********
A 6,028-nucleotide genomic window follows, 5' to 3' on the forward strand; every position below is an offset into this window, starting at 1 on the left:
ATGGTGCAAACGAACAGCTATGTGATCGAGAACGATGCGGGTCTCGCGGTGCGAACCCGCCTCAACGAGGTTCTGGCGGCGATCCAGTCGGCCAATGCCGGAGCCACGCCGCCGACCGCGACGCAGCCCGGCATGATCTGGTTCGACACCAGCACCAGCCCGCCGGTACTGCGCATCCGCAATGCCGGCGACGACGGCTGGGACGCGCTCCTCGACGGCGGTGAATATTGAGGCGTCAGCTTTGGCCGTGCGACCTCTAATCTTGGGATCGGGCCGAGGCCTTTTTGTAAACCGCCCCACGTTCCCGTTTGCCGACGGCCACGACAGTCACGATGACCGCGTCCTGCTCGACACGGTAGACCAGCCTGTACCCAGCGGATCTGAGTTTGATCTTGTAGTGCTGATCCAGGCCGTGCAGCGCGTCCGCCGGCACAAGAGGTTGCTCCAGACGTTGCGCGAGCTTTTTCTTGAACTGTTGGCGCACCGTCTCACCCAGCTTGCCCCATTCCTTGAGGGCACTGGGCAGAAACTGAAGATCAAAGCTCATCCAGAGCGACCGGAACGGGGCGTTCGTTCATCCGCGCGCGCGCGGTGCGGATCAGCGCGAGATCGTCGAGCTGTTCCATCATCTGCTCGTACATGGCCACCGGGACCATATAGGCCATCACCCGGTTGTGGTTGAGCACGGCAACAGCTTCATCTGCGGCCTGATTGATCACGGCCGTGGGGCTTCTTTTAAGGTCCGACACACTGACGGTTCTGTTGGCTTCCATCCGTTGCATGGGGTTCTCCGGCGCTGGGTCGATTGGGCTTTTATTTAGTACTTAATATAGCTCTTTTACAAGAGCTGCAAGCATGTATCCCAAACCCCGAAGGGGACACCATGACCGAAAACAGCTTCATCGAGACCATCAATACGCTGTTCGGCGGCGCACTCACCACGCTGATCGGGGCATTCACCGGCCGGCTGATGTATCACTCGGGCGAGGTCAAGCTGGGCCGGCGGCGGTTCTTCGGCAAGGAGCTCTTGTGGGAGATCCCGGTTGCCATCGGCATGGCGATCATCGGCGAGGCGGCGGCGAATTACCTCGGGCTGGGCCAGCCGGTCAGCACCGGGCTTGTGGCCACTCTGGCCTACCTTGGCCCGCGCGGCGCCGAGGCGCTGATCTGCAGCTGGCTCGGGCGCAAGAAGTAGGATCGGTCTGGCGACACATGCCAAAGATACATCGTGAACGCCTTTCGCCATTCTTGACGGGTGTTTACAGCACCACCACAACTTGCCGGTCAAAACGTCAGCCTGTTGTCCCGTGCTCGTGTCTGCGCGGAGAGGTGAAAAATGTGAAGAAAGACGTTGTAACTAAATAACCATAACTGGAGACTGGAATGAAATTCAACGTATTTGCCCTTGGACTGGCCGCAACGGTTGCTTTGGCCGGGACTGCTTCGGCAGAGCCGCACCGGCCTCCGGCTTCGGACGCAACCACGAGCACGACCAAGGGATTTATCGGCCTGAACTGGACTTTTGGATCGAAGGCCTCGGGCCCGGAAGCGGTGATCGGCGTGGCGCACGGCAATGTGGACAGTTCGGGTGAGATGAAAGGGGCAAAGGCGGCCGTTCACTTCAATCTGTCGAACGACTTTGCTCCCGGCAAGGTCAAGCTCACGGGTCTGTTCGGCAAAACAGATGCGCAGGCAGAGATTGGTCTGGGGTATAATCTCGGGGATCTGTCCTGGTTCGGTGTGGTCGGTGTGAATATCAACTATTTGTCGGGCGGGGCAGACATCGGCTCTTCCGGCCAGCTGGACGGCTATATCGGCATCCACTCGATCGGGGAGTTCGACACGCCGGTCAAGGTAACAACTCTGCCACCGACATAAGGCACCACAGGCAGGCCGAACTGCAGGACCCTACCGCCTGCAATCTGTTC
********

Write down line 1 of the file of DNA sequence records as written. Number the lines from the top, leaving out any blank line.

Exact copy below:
A 6,028-nucleotide genomic window follows, 5' to 3' on the forward strand; every position below is an offset into this window, starting at 1 on the left: